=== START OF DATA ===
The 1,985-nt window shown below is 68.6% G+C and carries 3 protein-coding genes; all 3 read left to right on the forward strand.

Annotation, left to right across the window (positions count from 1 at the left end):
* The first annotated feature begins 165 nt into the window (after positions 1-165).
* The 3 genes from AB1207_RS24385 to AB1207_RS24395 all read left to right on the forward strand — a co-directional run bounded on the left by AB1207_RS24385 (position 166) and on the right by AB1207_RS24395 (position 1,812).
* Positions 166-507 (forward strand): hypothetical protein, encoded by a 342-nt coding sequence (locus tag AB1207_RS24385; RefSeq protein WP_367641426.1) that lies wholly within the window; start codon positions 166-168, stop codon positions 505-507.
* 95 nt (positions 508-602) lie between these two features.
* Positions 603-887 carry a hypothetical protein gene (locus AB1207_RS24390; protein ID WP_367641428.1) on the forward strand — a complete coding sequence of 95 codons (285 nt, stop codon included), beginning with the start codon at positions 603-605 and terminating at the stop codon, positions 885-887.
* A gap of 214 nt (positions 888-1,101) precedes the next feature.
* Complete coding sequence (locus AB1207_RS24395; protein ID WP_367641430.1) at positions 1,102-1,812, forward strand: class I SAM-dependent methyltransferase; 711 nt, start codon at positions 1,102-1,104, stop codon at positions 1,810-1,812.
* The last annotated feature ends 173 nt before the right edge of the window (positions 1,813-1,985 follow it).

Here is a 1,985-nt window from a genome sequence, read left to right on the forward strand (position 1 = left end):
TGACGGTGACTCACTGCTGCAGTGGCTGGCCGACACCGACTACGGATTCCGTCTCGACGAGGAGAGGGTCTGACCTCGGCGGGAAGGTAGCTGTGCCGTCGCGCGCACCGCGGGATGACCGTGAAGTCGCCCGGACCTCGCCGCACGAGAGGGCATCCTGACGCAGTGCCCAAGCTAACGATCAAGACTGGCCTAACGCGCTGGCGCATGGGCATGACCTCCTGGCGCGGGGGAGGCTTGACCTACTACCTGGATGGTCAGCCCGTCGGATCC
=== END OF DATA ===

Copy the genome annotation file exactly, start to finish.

The 1,985-nt window shown below is 68.6% G+C and carries 3 protein-coding genes; all 3 read left to right on the forward strand.

Annotation, left to right across the window (positions count from 1 at the left end):
* The first annotated feature begins 165 nt into the window (after positions 1-165).
* The 3 genes from AB1207_RS24385 to AB1207_RS24395 all read left to right on the forward strand — a co-directional run bounded on the left by AB1207_RS24385 (position 166) and on the right by AB1207_RS24395 (position 1,812).
* Positions 166-507 (forward strand): hypothetical protein, encoded by a 342-nt coding sequence (locus tag AB1207_RS24385; RefSeq protein WP_367641426.1) that lies wholly within the window; start codon positions 166-168, stop codon positions 505-507.
* 95 nt (positions 508-602) lie between these two features.
* Positions 603-887 carry a hypothetical protein gene (locus AB1207_RS24390; protein ID WP_367641428.1) on the forward strand — a complete coding sequence of 95 codons (285 nt, stop codon included), beginning with the start codon at positions 603-605 and terminating at the stop codon, positions 885-887.
* A gap of 214 nt (positions 888-1,101) precedes the next feature.
* Complete coding sequence (locus AB1207_RS24395; protein ID WP_367641430.1) at positions 1,102-1,812, forward strand: class I SAM-dependent methyltransferase; 711 nt, start codon at positions 1,102-1,104, stop codon at positions 1,810-1,812.
* The last annotated feature ends 173 nt before the right edge of the window (positions 1,813-1,985 follow it).

Here is a 1,985-nt window from a genome sequence, read left to right on the forward strand (position 1 = left end):
TGACGGTGACTCACTGCTGCAGTGGCTGGCCGACACCGACTACGGATTCCGTCTCGACGAGGAGAGGGTCTGACCTCGGCGGGAAGGTAGCTGTGCCGTCGCGCGCACCGCGGGATGACCGTGAAGTCGCCCGGACCTCGCCGCACGAGAGGGCATCCTGACGCAGTGCCCAAGCTAACGATCAAGACTGGCCTAACGCGCTGGCGCATGGGCATGACCTCCTGGCGCGGGGGAGGCTTGACCTACTACCTGGATGGTCAGCCCGTCGGATCC